Unsurprisingly, the Entebbe Agreement has proven controversial, and Egypt, Sudan, and South Sudan – the downstream countries which benefit most from the colonial-era treaties – remain opposed to the new agreement.

The situation has been further complicated by the Arab Spring and Egyptian revolution. Burundi at first pledged not to sign the agreement at the urging of Hosni Mubarak, then-president of Egypt. But Burundi reneged on its promise just weeks after Mubarak was deposed in February of last year, gambling that Egypt’s domestic problems would keep it from retaliating. Burundi was the sixth country to sign the agreement, and the latest so far. The DRC has remained neutral, and Eritrea, as a country in the watershed but not situated along the Nile or one of its tributaries, has only observer status in the NBI and is thus not eligible to sign.

The NBI continues to meet and carry out standard functions – for example during a meeting in July, South Sudan was admitted as a new state, Ethiopian engineer Teferra Beyene Asfaw was appointed executive director, and a new five year plan was approved – but little progress has been made towards a comprehensive agreement acceptable to all basin states.

Growing Demand, On the Continent and Abroad

The importance of the Nile’s waters – and Egypt’s potential loss of hydrological veto power – is heightened by increased demand in the region.

Many of the Nile basin countries are experiencing rapid population growth; every country except Egypt has a total fertility rate (TFR) above 4.5 children per women. Ethiopia’s TFR of 4.6 is at the low end, while the Democratic Republic of the Congo tops the list at 6.1. Egypt is not growing as quickly as other riparian states, with a total fertility rate of2.9, but scarcity is already a problem. In 2009, Egyptians had access to only 860 cubic meters per capita, well below the UN threshold for water scarcity of 1,000 cubic meters, and protests over chronic water shortages have been reported.

Overall, the population of Nile Basin Initiative countries is projected to more than double over the next 40 years, from 429 million in 2012 to 945 million people. In other words, over the course of the next four decades more people will be born into the region than currently live there now.

Growing populations require more water, but so does growing affluence. While there is huge potential for development in the basin, lack of access to water and energy limit growth for upstream countries. For example, the World Bank reports that Ethiopia has experienced remarkable economic development over the past decade, with annual GDP growth rates reaching 11 percent, but last year, high food and fuel prices contributed to a decreased growth rate of around seven percent, leading to public protests over inflationary prices. Similarly, neighboring Uganda has recently experienced overall GDP growth rates of around seven percent, but rapid population growth means that this has translated to only around a four percent growth in GDP per capita.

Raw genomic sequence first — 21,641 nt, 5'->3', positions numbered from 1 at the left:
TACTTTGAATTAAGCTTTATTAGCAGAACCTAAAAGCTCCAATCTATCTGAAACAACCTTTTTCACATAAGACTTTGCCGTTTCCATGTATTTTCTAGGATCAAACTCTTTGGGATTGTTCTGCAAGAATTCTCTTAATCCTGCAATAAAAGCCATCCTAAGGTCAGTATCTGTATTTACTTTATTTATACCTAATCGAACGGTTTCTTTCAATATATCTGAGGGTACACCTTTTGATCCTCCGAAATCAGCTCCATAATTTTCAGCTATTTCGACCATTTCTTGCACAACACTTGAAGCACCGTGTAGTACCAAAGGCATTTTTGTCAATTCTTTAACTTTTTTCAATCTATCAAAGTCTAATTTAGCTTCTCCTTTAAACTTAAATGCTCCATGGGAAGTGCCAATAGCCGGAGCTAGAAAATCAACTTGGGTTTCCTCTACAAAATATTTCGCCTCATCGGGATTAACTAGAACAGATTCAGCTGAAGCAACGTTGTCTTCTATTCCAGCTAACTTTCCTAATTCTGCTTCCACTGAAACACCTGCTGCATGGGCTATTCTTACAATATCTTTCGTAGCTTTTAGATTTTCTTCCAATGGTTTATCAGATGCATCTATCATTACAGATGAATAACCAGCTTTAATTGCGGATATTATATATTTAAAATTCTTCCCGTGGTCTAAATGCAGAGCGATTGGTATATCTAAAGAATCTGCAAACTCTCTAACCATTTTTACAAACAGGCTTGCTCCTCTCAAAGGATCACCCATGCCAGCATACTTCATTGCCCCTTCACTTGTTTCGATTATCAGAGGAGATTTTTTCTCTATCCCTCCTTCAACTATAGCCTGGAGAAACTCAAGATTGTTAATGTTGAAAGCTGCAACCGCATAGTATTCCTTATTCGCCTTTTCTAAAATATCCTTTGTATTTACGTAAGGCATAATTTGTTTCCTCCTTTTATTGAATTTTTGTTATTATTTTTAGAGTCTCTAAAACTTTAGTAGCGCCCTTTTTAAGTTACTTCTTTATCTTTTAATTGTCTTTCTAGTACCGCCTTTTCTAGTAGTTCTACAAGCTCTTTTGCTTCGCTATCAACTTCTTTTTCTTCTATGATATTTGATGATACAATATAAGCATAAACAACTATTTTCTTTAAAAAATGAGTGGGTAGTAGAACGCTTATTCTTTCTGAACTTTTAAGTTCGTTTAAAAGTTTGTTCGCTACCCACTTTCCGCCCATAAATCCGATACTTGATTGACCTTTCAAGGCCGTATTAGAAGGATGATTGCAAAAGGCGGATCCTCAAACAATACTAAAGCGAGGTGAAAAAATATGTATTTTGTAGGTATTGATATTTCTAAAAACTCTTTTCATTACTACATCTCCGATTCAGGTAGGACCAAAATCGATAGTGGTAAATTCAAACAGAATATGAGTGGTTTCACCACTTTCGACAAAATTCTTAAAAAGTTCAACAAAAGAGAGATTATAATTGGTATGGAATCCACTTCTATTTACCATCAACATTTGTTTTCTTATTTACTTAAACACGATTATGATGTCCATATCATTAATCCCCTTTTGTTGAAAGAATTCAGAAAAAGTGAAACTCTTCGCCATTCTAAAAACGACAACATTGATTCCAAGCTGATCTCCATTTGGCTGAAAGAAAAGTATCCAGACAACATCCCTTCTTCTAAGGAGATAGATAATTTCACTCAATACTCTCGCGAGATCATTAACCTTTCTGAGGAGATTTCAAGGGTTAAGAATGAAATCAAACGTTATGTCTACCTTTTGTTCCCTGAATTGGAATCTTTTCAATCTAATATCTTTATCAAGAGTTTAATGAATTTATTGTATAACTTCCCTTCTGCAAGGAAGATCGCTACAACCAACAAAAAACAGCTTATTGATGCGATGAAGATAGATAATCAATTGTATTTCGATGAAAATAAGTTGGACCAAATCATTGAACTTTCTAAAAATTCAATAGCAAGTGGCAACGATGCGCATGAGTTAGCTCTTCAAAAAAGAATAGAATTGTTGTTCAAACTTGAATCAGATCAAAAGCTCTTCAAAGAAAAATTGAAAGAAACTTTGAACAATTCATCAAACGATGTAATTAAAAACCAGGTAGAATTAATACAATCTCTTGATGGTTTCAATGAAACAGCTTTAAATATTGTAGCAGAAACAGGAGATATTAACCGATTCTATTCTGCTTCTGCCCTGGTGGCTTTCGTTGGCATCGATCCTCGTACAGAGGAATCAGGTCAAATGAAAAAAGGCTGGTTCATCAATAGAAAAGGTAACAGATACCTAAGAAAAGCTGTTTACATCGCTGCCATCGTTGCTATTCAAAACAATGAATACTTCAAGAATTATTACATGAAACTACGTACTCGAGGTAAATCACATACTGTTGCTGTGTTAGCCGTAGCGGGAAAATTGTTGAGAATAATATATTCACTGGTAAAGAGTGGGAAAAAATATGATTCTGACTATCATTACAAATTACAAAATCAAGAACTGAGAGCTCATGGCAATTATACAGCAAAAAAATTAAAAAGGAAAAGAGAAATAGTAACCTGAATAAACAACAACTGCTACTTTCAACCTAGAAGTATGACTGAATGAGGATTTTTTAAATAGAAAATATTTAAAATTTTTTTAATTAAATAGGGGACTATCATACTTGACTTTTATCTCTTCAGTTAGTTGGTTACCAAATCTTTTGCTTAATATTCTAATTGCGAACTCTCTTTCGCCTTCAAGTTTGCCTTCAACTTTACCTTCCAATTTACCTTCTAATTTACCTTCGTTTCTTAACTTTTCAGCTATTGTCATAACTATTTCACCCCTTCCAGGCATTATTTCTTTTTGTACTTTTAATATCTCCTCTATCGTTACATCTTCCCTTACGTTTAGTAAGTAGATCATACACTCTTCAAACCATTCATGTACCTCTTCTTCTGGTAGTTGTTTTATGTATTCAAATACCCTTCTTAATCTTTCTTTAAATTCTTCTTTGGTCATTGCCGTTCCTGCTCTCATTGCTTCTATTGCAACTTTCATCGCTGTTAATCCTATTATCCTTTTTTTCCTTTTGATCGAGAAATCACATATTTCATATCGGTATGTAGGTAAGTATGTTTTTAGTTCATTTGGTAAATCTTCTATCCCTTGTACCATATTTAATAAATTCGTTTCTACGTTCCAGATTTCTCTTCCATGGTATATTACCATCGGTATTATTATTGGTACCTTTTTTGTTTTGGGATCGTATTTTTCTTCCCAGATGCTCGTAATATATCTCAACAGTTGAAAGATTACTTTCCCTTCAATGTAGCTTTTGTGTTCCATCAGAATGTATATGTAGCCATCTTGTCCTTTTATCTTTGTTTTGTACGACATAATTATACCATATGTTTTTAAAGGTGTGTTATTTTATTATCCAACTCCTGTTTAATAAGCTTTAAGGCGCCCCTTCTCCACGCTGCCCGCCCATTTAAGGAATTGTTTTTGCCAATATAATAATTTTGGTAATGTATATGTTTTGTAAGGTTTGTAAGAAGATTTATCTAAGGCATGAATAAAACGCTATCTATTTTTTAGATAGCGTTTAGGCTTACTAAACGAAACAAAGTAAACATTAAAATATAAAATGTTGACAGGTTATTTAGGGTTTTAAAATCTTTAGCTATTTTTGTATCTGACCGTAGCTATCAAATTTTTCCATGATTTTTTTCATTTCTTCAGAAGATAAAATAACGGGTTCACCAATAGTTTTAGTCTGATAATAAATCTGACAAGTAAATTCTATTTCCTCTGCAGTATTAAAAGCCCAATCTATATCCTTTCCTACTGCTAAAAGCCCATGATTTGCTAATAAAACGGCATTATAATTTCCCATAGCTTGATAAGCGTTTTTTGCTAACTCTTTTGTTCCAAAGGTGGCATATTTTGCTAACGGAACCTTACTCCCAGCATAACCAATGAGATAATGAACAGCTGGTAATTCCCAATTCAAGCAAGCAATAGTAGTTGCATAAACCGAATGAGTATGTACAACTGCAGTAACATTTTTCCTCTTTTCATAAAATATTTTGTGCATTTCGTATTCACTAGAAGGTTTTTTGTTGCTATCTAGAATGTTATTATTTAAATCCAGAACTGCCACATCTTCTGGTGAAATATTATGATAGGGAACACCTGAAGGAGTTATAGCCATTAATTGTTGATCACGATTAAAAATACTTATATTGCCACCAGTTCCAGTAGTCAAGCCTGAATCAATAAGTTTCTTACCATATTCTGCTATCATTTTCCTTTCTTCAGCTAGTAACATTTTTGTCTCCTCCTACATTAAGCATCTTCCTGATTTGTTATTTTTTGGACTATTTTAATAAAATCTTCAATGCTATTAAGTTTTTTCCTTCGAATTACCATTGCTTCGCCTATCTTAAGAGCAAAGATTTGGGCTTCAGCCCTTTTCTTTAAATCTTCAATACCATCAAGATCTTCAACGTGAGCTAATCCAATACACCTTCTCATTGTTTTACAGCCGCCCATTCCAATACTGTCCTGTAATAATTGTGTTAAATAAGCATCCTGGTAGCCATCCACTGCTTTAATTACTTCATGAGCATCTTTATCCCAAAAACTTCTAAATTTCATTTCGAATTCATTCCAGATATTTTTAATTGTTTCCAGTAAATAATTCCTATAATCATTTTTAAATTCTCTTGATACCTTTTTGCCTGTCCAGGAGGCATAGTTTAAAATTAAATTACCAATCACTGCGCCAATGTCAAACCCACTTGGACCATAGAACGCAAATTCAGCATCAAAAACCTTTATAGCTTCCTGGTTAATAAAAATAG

Energy production is an essential component of continued development, and another point of contention between upstream and downstream states. Egypt has natural gas resources and Sudan and South Sudan have oil (although disputes over the ownership of key fields and transportation out of the country make it difficult to access at the moment), but upstream countries have far fewer energy options.

Uganda’s Bujiagali Power Project (Courtesy of Bujagali Energy Limited)


Uganda has sought to remedy this by building a hydropower station that only temporarily diverts the river and allows all water to continue downstream. The Bujagali Hydropower Project, located on the White Nile near Lake Victoria, generates 250 megawatts of power. After full energy production began in June, William Groth of Bujagali Energy Limited noted the improvement over previous diesel-powered generators: “The energy we produce here with water is three times cheaper than what came from those generators, and it is cleaner, too,” he told AllAfrica.

Ethiopia, on the other hand, is building more aggressively. It began construction of the Grand Renaissance Dam, formerly known as the Grand Millennium Dam, on the Blue Nile in 2011. The massive project will produce 5,250 megawatts of energy – 21 times the production of Bujagali. It will also have a greater impact on the Nile. While the magnitude of the reduction of flow will depend on how quickly Ethiopia fills the dam, Egyptian officials are certain there will be severe consequences for their country. (Although Nile flow will be constant once the dam is filled, downstream countries will receive less water while the reservoir is filling.) A United Arab Emirates-based paper cites a former Egyptian water minister as saying that “the problems could range from bad to devastating.”